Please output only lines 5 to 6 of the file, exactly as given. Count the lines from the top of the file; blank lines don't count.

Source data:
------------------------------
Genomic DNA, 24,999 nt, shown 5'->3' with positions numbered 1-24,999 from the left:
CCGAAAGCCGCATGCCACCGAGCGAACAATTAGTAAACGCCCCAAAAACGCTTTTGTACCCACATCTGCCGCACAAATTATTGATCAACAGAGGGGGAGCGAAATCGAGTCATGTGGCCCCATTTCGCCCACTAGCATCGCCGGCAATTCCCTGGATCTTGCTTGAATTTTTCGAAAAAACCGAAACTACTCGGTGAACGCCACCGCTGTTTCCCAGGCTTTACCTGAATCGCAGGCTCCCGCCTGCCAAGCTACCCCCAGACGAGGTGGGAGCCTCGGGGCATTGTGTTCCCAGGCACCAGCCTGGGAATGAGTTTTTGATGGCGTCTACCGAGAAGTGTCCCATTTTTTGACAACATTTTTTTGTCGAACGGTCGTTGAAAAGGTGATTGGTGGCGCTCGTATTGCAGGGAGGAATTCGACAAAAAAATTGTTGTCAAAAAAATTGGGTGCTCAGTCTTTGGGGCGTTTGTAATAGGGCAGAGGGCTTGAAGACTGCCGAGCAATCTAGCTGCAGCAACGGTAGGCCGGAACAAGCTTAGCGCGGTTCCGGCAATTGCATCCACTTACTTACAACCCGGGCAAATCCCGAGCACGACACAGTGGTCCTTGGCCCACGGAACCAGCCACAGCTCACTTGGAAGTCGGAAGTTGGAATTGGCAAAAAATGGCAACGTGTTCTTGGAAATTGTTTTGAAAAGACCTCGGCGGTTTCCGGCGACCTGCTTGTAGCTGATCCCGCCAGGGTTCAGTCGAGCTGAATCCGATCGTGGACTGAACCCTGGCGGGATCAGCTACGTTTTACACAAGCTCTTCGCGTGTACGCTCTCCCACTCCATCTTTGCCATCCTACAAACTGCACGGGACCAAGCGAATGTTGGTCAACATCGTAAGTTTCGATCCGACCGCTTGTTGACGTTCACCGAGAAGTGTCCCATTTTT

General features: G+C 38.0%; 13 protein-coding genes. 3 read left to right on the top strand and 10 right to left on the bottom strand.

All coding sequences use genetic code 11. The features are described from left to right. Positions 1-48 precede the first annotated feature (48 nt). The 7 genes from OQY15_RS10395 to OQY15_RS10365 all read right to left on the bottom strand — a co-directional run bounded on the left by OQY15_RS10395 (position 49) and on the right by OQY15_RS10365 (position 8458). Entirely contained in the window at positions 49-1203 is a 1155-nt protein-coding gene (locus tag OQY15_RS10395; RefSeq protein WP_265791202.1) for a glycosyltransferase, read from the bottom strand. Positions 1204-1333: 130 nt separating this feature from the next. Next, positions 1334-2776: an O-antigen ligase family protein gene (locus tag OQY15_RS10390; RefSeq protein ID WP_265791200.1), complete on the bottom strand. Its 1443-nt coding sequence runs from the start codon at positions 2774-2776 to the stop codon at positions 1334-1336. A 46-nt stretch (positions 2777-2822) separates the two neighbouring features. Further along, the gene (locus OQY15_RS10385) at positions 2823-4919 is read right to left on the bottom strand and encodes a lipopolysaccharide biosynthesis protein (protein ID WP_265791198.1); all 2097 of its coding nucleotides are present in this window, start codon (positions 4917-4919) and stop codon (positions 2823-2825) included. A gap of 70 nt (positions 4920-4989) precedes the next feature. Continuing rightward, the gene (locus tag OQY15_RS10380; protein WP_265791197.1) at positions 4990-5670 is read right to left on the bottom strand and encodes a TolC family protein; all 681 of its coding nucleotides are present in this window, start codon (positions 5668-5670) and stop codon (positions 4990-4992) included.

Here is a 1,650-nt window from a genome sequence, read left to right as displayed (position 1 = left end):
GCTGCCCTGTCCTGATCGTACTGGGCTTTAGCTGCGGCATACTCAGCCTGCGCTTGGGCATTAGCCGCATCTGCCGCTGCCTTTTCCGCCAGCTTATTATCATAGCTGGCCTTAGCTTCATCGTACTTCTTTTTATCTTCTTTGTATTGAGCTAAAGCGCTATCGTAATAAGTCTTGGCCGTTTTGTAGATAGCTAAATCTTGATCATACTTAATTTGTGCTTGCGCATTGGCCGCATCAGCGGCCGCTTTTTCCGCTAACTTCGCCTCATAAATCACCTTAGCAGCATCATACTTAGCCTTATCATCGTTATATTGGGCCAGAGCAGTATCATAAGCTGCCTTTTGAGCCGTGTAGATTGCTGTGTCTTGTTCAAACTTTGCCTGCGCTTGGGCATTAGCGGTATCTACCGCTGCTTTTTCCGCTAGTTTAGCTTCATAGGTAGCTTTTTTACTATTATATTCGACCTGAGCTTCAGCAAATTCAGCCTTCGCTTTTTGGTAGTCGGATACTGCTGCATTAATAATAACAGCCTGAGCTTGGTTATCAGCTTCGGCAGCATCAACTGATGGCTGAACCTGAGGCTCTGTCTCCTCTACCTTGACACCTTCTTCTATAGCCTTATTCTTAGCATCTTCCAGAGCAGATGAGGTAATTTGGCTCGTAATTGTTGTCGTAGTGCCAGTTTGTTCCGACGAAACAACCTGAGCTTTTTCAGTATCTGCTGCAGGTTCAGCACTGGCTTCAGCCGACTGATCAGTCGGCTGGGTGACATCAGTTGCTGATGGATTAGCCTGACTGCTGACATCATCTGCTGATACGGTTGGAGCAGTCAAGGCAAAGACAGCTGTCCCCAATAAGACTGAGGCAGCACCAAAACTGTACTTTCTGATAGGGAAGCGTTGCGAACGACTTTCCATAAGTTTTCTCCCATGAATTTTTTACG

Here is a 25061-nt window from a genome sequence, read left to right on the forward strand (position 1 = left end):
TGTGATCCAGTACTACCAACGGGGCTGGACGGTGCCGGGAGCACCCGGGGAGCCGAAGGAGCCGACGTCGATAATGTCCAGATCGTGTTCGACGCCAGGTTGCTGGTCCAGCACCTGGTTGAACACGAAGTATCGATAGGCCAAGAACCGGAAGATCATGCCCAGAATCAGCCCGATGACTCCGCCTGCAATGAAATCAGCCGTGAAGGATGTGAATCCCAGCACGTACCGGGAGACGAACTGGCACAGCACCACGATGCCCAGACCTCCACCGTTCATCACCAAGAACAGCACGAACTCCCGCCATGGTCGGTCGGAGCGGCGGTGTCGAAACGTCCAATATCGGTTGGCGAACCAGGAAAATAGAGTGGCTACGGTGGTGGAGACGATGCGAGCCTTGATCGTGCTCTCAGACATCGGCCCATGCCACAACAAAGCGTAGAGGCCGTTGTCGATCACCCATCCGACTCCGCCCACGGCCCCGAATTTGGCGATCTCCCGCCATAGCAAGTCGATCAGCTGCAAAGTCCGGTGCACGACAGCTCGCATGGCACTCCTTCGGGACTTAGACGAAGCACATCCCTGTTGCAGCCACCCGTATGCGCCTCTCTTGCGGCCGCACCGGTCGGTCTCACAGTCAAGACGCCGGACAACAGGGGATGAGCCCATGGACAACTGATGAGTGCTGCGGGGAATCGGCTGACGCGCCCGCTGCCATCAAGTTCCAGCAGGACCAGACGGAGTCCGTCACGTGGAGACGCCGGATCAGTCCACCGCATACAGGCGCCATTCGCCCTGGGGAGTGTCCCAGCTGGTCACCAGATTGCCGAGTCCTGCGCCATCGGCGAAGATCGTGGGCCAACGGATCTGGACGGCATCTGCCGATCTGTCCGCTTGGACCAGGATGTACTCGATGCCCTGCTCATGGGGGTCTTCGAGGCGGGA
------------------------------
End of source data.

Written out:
Here is a 1,650-nt window from a genome sequence, read left to right as displayed (position 1 = left end):
GCTGCCCTGTCCTGATCGTACTGGGCTTTAGCTGCGGCATACTCAGCCTGCGCTTGGGCATTAGCCGCATCTGCCGCTGCCTTTTCCGCCAGCTTATTATCATAGCTGGCCTTAGCTTCATCGTACTTCTTTTTATCTTCTTTGTATTGAGCTAAAGCGCTATCGTAATAAGTCTTGGCCGTTTTGTAGATAGCTAAATCTTGATCATACTTAATTTGTGCTTGCGCATTGGCCGCATCAGCGGCCGCTTTTTCCGCTAACTTCGCCTCATAAATCACCTTAGCAGCATCATACTTAGCCTTATCATCGTTATATTGGGCCAGAGCAGTATCATAAGCTGCCTTTTGAGCCGTGTAGATTGCTGTGTCTTGTTCAAACTTTGCCTGCGCTTGGGCATTAGCGGTATCTACCGCTGCTTTTTCCGCTAGTTTAGCTTCATAGGTAGCTTTTTTACTATTATATTCGACCTGAGCTTCAGCAAATTCAGCCTTCGCTTTTTGGTAGTCGGATACTGCTGCATTAATAATAACAGCCTGAGCTTGGTTATCAGCTTCGGCAGCATCAACTGATGGCTGAACCTGAGGCTCTGTCTCCTCTACCTTGACACCTTCTTCTATAGCCTTATTCTTAGCATCTTCCAGAGCAGATGAGGTAATTTGGCTCGTAATTGTTGTCGTAGTGCCAGTTTGTTCCGACGAAACAACCTGAGCTTTTTCAGTATCTGCTGCAGGTTCAGCACTGGCTTCAGCCGACTGATCAGTCGGCTGGGTGACATCAGTTGCTGATGGATTAGCCTGACTGCTGACATCATCTGCTGATACGGTTGGAGCAGTCAAGGCAAAGACAGCTGTCCCCAATAAGACTGAGGCAGCACCAAAACTGTACTTTCTGATAGGGAAGCGTTGCGAACGACTTTCCATAAGTTTTCTCCCATGAATTTTTTACG